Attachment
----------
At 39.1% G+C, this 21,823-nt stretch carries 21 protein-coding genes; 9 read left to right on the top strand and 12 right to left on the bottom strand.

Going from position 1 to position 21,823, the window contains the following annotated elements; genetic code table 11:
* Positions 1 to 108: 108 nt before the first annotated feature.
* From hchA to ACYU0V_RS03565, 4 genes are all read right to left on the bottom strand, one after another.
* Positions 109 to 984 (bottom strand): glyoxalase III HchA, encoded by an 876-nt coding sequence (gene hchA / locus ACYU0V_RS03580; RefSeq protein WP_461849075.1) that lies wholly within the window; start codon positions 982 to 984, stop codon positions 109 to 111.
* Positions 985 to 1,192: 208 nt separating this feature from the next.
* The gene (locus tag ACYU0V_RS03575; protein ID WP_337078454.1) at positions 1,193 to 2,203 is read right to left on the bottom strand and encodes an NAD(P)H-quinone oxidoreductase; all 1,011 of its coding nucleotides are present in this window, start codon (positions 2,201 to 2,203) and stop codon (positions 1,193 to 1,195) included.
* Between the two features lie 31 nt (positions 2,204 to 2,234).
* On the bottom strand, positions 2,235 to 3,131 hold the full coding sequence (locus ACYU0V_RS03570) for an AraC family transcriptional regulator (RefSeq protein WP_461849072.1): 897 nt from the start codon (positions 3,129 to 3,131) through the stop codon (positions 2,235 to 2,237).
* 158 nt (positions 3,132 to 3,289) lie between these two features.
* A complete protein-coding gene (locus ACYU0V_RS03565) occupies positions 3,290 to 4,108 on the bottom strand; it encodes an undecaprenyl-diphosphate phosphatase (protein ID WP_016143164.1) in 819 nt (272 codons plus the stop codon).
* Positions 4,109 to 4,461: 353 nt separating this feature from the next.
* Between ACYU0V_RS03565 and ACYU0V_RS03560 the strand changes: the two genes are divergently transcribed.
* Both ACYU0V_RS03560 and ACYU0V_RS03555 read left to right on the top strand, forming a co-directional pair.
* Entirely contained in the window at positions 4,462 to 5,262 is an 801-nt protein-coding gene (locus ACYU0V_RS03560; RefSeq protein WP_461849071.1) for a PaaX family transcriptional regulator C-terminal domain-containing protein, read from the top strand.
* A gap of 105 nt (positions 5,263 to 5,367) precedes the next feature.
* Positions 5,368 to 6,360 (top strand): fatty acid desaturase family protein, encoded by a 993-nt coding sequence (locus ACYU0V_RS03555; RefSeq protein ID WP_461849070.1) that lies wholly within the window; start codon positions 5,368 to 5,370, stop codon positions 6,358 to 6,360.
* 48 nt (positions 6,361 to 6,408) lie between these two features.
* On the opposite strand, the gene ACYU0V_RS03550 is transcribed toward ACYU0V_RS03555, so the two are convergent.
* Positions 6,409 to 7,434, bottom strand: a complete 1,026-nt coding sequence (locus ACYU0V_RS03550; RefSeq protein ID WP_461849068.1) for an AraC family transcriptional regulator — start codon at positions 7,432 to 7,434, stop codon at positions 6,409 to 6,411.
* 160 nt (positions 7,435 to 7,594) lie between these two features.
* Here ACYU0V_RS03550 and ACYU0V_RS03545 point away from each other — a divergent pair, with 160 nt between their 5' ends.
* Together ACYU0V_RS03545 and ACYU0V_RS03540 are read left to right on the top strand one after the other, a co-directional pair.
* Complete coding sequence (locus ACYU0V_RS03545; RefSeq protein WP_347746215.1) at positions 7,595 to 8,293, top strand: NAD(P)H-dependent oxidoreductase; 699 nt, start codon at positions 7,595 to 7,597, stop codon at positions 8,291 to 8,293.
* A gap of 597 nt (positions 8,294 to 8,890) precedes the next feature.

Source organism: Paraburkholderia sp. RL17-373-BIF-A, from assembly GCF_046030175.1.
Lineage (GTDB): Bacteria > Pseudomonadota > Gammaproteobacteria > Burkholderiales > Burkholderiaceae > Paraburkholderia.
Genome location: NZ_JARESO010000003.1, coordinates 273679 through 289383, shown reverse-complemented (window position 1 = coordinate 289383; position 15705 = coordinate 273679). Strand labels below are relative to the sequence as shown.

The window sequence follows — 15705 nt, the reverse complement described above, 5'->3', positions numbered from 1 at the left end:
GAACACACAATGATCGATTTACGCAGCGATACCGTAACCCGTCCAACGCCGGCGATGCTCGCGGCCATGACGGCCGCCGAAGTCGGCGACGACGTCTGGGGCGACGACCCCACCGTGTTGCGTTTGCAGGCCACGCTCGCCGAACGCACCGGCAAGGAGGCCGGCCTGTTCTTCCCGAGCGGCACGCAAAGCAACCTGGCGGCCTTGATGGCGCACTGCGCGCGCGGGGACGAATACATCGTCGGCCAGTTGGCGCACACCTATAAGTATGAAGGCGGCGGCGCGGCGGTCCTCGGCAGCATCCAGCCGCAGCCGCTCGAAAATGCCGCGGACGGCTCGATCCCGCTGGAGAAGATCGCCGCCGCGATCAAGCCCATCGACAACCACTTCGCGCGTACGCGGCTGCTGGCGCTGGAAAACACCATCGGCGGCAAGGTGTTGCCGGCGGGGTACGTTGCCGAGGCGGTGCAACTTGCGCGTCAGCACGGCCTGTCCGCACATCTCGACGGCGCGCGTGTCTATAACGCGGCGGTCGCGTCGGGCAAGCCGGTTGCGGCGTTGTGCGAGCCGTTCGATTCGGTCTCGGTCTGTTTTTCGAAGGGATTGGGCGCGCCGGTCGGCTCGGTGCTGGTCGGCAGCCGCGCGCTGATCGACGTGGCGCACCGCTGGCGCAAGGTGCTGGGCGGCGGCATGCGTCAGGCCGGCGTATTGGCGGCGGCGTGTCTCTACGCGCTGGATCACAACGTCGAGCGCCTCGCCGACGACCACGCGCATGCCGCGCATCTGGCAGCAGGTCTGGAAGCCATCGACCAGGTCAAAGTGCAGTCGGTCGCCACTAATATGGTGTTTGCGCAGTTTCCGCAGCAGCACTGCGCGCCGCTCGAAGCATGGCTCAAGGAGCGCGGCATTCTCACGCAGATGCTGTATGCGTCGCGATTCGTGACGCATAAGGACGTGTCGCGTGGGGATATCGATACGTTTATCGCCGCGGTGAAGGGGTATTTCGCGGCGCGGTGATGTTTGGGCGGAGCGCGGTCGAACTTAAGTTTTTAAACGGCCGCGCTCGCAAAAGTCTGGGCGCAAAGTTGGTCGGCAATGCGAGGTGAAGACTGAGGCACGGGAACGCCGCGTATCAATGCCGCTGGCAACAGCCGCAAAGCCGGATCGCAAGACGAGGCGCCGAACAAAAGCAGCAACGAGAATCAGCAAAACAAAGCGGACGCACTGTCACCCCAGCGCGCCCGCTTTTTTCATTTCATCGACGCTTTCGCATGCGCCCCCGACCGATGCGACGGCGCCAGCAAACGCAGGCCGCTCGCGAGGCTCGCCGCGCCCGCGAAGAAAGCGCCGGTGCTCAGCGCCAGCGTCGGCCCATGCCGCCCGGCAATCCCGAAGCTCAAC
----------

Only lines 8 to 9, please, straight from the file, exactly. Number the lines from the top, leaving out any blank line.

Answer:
* Between the two features lie 31 nt (positions 2,204 to 2,234).
* On the bottom strand, positions 2,235 to 3,131 hold the full coding sequence (locus ACYU0V_RS03570) for an AraC family transcriptional regulator (RefSeq protein WP_461849072.1): 897 nt from the start codon (positions 3,129 to 3,131) through the stop codon (positions 2,235 to 2,237).